Tag Archives: Portsmouth FC

It’s magic, you know…

The magic moment that I’ve been patiently waiting for since the 1990s.

I’d been predicting that this draw would happen to anyone who would listen to me over the last couple of months, and I admit that I’d imagined it actually taking place in the third round of the FA Cup.

To see it pop out as the first two balls of the fourth round draw was surreal to say the least, and to think of some of the hugely unsavoury things that I’ve sung and shouted at Martin Keown down the years…

You see, I’m one of those despicable people that support two football teams. Wycombe Wanderers and Tottenham Hotspur.

I come from a long line of Tottenham fans, my Nan was born and bred a goal kick away from White Hart Lane, whilst my other Grandparents lived up the road in Edmonton.

One of my early memories is playing football in the back garden there and being able to hear the crowds at Spurs, the perfect back drop to my attempts to plant the plastic football in the bottom corner of the washing line post that played the part of the goal.

My Dad has told me all about his regular outings to the Lane to watch Bill Nicholson’s double winners and it was his love of the game that took me and my brother to our first ever live match in January 1987, Wycombe Wanderers v Bromley in the Isthmian League.

We had moved to High Wycombe a couple of years before and I remember wandering up to Loakes Park, wondering why that part of town always smelt of chocolate.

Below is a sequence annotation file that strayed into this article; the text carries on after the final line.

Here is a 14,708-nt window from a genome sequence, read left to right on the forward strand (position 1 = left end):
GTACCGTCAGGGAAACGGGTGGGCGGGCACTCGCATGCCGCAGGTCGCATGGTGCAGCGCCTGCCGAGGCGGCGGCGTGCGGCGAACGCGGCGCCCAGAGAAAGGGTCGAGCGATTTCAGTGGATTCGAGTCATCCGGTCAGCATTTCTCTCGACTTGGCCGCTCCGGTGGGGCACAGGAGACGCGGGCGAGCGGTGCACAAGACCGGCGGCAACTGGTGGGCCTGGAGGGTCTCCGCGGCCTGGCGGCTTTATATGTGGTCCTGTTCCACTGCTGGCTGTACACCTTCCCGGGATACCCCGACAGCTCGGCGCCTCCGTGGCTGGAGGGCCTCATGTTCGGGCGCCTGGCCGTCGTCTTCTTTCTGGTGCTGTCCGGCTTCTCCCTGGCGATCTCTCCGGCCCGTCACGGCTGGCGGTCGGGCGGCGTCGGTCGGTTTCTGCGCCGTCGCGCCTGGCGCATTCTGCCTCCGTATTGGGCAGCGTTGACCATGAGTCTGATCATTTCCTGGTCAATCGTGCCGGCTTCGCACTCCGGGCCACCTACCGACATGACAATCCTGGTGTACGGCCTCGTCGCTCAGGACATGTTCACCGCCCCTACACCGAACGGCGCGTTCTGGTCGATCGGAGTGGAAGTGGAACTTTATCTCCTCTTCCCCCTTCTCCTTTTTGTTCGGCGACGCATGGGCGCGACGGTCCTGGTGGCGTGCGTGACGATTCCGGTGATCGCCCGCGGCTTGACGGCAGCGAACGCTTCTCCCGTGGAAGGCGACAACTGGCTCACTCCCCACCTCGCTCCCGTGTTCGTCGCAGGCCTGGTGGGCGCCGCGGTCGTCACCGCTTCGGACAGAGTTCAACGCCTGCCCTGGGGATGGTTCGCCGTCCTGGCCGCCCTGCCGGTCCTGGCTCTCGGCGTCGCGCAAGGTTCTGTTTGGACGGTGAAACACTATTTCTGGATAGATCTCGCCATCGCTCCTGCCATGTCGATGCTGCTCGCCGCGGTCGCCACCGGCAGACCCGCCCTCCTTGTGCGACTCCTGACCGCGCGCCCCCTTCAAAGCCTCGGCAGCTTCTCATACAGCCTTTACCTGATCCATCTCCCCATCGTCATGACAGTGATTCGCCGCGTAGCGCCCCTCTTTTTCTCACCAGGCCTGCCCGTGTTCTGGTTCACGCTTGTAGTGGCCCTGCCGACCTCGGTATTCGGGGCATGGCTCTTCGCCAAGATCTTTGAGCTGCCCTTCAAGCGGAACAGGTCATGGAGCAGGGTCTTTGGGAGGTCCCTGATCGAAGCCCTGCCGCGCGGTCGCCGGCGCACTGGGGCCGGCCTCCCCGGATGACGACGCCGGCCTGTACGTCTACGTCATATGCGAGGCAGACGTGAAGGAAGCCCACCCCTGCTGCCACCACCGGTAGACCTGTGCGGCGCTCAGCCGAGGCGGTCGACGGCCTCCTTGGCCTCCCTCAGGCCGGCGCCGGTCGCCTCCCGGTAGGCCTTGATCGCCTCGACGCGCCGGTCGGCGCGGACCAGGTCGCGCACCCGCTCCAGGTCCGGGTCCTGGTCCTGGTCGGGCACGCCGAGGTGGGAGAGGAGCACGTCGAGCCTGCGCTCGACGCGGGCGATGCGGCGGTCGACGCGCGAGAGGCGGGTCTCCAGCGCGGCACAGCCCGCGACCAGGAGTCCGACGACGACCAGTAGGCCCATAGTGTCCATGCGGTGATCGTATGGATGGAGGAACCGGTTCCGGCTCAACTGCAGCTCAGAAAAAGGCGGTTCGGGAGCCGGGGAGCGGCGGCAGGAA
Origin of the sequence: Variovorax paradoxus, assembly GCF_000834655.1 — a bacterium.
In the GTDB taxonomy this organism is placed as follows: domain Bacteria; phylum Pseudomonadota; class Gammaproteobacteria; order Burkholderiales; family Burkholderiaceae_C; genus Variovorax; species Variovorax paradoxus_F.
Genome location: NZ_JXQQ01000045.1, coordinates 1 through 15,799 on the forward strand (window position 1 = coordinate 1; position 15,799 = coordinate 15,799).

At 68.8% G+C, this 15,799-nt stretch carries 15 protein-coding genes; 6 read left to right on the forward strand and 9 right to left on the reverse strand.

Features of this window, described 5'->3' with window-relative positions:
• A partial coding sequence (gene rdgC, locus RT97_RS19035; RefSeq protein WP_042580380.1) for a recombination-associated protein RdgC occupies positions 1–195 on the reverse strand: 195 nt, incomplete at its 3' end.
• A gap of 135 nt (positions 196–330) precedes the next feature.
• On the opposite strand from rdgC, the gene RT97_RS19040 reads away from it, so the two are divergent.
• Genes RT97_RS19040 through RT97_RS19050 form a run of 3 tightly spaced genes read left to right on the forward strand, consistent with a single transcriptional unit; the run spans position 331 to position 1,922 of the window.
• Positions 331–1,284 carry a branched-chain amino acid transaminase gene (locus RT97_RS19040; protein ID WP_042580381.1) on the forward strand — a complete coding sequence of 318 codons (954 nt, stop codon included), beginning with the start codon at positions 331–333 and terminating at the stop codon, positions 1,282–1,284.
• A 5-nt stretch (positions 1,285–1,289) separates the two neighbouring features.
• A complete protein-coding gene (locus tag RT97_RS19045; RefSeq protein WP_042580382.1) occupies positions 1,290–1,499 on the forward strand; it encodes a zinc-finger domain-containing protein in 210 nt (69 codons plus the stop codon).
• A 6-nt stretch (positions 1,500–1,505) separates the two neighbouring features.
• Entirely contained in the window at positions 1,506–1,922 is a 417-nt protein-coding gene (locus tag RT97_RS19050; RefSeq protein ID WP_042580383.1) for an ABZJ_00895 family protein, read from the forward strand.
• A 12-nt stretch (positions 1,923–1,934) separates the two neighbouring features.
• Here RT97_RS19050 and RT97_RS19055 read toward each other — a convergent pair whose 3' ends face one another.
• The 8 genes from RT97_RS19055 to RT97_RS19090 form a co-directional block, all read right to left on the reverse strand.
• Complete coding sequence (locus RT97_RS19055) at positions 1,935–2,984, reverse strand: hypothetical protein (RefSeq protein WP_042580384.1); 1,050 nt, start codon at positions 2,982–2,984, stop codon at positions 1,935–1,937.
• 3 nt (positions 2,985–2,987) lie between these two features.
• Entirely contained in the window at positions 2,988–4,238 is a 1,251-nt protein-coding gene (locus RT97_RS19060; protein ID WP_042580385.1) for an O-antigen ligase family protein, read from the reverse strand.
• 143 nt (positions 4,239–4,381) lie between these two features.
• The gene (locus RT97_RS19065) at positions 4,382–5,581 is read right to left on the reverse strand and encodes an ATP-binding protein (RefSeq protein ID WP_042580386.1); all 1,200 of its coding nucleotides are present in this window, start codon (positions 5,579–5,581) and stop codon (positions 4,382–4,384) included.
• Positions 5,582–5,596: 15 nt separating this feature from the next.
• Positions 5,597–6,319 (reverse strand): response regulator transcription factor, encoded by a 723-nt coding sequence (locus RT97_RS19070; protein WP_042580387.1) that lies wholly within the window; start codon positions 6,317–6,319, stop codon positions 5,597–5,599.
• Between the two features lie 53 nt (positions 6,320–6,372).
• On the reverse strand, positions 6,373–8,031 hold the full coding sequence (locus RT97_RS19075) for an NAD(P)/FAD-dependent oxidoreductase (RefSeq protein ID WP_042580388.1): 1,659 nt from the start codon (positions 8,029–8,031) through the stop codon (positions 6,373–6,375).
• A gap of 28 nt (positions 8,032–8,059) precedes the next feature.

The game was a tempestuous affair which The Chairboys won easily, with Bromley having a player sent off.

The sights, the smells and the swearing ensured that I was hooked, whilst watching Declan Link whip corners in was a thing of beauty to my young eyes.

The next few seasons really were a golden age for the beautiful game for me.

Later that year, I got an early dose of galling disappointment when Spurs somehow lost to Coventry City in the FA Cup final, a superb diving header from Keith Houchen breaking my heart.

I carried that disappointment around with me until January 1989, when I was delighted by lowly Sutton United unceremoniously dumping the Sky Blues out of the third round.

This, coupled with Wimbledon winning the cup in 1988 guaranteed that I fully understood the magic of the greatest club competition in the world.

After the thrillingly brilliant Italia 90 World Cup, it was all about Gazza and I was taken to see Spurs play for the first time, an away game at Loftus Road where they drew 0-0 with QPR.